New books by subject
D - History (General) and History of Europe - Concordia University Libraries Recent Acquisitions
Items in History (General) and History of Europe that were added to the Concordia University Libraries collection in the last 30 days.
Early modern Ireland : new sources, methods, and perspectives / edited by Sarah Covington, Vincent P. Carey and Valerie McGowan-DoyleDA 935 E27 2019eb
Early Modern Ireland: New Sources, Methods, and Perspectivesoffers fresh approaches and case studies that push the field of early modern Ireland, and of British and European history more generally, into unexplored directions.
The centuries between 1500 and 1700 were pivotal in Ireland's history, yet so much about this period has remained neglected until relatively recently, and a great deal has yet to be explored. Containing seventeen original and individually commissioned essays by an international and interdisciplinary group of leading and emerging scholars, this book covers a wide range of topics, including social, cultural, and political history as well as folklore, medicine, archaeology, and digital humanities, all of which are enhanced by a selection of maps, graphs, tables, and images.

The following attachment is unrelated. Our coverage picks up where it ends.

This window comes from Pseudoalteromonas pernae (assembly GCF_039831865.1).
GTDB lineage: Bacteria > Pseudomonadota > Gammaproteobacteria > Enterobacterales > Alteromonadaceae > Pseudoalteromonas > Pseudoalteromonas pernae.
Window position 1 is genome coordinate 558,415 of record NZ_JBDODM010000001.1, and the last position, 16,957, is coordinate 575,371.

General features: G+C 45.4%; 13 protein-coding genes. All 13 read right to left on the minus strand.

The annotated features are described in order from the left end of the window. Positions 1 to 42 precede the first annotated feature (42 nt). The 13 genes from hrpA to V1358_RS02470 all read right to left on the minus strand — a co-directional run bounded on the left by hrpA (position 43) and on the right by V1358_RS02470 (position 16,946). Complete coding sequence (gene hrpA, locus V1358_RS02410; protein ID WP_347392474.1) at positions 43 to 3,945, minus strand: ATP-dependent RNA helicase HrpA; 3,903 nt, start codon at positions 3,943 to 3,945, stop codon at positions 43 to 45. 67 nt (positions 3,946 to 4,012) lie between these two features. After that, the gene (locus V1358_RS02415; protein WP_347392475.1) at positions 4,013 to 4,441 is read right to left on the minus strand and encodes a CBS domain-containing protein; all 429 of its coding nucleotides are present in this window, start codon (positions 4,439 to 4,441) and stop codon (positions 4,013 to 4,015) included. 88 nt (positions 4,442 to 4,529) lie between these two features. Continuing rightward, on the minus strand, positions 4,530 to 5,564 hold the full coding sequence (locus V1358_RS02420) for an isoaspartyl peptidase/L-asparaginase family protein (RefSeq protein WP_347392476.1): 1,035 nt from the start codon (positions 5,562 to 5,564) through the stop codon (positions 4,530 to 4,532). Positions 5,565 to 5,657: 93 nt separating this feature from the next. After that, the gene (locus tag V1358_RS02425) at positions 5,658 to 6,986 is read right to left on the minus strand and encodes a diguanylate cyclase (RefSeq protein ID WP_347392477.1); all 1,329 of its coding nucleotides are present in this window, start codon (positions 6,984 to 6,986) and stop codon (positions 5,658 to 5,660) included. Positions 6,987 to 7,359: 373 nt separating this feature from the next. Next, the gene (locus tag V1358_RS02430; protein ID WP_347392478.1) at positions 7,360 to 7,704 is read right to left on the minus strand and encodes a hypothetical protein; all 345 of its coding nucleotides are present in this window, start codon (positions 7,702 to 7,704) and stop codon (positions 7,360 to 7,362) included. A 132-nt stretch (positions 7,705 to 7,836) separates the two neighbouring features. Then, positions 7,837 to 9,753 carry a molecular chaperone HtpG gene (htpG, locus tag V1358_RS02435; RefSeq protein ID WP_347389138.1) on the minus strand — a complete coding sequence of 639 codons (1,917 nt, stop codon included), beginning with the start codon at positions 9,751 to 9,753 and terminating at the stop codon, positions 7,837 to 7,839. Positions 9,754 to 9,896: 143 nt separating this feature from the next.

Urging a reevaluation of the terms and assumptions which have been used to describe Ireland's past, and a consideration of the new directions in which the study of early modern Ireland could be taken, Early Modern Ireland: New Sources, Methods, and Perspectives is a groundbreaking collection for students and scholars studying early modern Irish history.
Last days of Theresienstadt / Eva Noack-Mosse ; translated by Skye Doney and Birute CiplijauskaiteD 805.5 T54 N63 2018
In February of 1945, during the final months of the Third Reich, Eva Noack-Mosse was deported to the Nazi concentration camp of Theresienstadt. A trained journalist and expert typist, she was put to work in the Central Evidence office of the camp, compiling endless lists--inmates arriving, inmates deported, possessions confiscated from inmates, and all the obsessive details required by the SS. With access to camp records, she also recorded statistics and her own observations in a secret diary.